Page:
Discovering the wellbeing value of parks and green spaces in our communities

Fields In Trust commissioned Jump and our collaborators Simetrica to research the health and wellbeing benefits of parks and green spaces. What is their true value? And who in our society can benefit most from them?

The problem

Previous research has linked using – and being near – parks and green spaces to increased health and wellbeing. But some of that work also based the value of parks on the fact that nearby house prices were higher.

While higher house prices reveal that parks are indeed valued by people, there is a big risk that the reported increase in wellbeing of people living near those parks is actually due to being wealthier, having a better job and having access to better opportunities – rather than using the park.

For policymakers to bring about change, they need more detailed research.

Our approach

How did we combat this problem? Jump created the first study of its kind to use ‘welfare weighting’ methods – which should, as a result, allow for policymaking that’s more informed and evidence-based (and in line with Treasury Green Book best practise).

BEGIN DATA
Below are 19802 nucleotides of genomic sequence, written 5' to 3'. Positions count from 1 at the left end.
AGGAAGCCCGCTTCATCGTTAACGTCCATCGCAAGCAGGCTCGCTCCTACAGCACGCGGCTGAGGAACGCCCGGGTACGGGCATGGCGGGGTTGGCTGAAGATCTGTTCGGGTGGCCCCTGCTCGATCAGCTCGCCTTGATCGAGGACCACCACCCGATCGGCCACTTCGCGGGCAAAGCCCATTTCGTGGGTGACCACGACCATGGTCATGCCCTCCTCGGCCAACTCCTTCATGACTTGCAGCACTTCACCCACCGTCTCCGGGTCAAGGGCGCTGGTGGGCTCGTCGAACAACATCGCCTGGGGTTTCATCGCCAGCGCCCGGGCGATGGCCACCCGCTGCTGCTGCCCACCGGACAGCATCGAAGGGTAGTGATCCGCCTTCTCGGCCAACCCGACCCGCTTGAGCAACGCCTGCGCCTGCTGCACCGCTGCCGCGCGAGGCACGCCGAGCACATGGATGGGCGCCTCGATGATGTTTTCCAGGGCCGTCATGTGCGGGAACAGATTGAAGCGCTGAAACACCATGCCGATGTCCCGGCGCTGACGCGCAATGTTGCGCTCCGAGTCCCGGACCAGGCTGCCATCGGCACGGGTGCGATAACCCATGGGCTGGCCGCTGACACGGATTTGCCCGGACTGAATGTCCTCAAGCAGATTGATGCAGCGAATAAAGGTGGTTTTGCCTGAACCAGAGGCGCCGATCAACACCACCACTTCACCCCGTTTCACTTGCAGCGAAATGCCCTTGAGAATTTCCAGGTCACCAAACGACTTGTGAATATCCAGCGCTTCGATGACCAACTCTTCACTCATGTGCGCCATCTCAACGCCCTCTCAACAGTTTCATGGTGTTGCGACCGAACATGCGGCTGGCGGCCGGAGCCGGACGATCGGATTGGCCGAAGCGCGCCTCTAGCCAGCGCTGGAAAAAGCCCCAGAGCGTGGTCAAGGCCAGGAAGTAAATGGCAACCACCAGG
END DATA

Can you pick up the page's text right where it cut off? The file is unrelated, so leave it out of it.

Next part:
We used a ‘Willingness to Pay’ scenario. This meant asking over 4,000 people nationwide what they would pay to maintain their local park.

The UK average amount was around £2.60 per month. But when we look at different groups and factor in earnings and disposable income (also known as ‘welfare weighting’), the results are a lot more varied:

  • Lower socio-economic groups value parks at £4.32 per month (£2.00 unweighted).
  • Ethnic minority communities value them at £5.84 per month (£3.05 unweighted).
  • Urban residents value parks and green spaces more than the UK average, at £3.93 per month (£2.89 unweighted).

The outcome

The findings show that parks have most value to urban, low socio-economic and ethnic minority groups.

When you consider we’re at a time when council budgets are under pressure, and where councils are increasingly turning public services into community assets run by volunteers, our findings become even more meaningful.

At Jump, we know that the same communities who value their parks the most are the very same communities who are least able or likely to volunteer. In other words, simply turning the problem over to the community actually risks widening the health and wellbeing gaps in society.

If the government is serious about the racial and health disparities in society, our research shows that strategic investment in parks should focus on urban, low socio-economic areas and areas of ethnic diversity.

– Download the report on our Resources page.


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